At the video store, I created a number of demonstration programs, and even created some boilerplates that business owners could use to do basic data entry and record storage. In addition, we had an Alpha-Micro system and some CP/M systems. I would spend 16 hours/day in the store. I'd sell a few thousand dollars/day in computers, video games, and VCRs, and when there were no customers in the store, I would write programs.
While working at the video store, a friend fixed me up with a "blind date". She wasn't exactly "knock dead georgeous", but she was very nice, we talked well, we could be incredibly honest with each other, and she seemed to accept my sexuality. Eventually we got married. Leslie Dugan married me, her second husband, to become Leslie Ballard.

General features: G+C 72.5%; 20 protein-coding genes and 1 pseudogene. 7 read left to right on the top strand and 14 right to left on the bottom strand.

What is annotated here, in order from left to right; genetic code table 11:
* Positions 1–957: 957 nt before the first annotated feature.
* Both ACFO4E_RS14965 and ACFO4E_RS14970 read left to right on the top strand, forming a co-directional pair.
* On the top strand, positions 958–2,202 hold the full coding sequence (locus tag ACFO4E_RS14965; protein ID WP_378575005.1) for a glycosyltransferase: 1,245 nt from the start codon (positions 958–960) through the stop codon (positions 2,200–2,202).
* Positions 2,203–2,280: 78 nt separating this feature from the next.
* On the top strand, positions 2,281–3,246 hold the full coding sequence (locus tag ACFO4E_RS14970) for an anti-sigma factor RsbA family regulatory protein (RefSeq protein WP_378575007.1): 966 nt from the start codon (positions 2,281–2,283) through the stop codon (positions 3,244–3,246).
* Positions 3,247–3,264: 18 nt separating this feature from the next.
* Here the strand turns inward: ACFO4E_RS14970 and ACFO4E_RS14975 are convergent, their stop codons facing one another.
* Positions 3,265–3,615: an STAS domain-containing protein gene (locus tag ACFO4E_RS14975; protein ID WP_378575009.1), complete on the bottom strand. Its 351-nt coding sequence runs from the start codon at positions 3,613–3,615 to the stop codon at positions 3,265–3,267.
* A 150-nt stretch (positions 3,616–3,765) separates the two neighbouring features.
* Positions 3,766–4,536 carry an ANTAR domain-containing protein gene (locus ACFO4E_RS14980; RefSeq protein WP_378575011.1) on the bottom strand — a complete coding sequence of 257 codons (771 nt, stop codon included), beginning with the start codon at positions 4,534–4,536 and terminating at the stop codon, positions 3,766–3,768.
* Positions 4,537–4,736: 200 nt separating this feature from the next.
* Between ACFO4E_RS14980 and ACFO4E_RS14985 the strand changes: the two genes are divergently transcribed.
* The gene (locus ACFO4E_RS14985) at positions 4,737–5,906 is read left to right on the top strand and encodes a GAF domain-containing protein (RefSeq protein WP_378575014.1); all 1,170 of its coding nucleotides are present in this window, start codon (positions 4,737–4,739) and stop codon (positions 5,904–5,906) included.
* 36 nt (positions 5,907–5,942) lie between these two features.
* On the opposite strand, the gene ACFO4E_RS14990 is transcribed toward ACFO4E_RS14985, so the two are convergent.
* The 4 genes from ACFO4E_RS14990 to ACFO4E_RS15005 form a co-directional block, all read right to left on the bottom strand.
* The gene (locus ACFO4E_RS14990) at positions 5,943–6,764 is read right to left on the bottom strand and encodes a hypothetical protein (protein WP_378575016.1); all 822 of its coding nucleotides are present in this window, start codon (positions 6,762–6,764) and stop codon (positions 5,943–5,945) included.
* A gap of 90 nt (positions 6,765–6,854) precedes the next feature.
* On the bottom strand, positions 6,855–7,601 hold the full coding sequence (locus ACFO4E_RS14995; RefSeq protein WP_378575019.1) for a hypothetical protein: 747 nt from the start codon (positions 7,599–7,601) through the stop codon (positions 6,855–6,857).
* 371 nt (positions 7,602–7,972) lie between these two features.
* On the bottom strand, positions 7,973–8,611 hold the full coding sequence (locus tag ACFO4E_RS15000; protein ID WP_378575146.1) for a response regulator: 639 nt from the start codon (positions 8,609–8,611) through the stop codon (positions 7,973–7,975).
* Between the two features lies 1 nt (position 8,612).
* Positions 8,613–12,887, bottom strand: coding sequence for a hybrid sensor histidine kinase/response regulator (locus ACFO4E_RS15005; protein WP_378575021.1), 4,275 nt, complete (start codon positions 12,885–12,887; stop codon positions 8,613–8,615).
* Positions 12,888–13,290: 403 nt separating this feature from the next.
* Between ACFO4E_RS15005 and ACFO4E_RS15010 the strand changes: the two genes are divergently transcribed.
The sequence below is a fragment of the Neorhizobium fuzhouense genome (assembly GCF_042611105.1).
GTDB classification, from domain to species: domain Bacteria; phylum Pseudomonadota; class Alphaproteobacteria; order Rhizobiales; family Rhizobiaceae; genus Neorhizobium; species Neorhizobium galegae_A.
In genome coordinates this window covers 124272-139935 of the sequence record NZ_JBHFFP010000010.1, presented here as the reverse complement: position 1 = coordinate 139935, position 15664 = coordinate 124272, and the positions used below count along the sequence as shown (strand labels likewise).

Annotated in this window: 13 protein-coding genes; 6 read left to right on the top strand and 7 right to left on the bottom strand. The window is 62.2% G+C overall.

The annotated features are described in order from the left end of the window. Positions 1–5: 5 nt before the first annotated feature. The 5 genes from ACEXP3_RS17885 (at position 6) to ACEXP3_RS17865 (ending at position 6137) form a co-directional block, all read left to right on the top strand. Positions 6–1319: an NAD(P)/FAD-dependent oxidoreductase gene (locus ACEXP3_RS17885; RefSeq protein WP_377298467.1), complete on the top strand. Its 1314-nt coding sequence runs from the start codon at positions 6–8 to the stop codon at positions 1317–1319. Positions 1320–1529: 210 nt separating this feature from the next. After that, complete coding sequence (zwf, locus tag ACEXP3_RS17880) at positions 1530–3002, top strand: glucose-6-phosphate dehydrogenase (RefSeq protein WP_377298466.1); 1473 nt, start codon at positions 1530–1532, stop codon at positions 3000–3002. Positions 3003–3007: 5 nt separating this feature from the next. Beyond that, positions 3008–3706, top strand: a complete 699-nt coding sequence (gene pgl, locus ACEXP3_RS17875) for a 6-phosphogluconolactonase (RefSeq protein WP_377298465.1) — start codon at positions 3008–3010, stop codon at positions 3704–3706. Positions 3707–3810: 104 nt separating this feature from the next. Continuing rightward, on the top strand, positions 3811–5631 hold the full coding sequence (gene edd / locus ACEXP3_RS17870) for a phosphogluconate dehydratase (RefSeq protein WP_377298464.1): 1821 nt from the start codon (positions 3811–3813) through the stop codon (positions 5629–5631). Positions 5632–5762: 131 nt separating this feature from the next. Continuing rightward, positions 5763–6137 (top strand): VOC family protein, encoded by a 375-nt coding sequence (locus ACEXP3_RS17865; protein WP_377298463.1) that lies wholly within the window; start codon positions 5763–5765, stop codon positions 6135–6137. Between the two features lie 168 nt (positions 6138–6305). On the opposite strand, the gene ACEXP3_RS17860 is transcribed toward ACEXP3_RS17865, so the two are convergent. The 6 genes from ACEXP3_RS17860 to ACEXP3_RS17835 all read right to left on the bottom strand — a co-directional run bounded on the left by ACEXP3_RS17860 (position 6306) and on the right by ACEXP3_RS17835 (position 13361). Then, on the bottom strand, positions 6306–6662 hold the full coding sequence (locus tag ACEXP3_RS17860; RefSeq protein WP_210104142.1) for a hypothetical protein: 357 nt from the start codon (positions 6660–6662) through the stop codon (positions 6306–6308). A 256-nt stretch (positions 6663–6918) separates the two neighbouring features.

Eventually, Carl Peterson came in to see about a computer. He asked me if I would be willing to modify an accounting program he had been using to keep track of payables and disbursements. I offered to do it for $5/hour since I had no track record as a professional programmer. In a few weeks, I had made the desired changes and Carl wanted to know if I would work with some of his students. Before long, I had a small classroom and a few Atari 400 computers and an Apple ][ computer. I started writing educational programs that were consistant with the Accelerated Schools teaching philosophy (positive reienforcement, minimal attention to failure). Within a year, I had a "department" with 80 computers in 4 buildings. Each student spent 2 hours/day on a computer. In addition, each student was carefully monitored for grade level improvement. Every student jumped by at least one grade level each semester at Accelerated Schools. Eventually, the computer training became an integral part of the cirriculum and I had to be replaced by someone who had the right teaching credentials. It didn't seem right that a teacher's aide should be running the computer department for a school.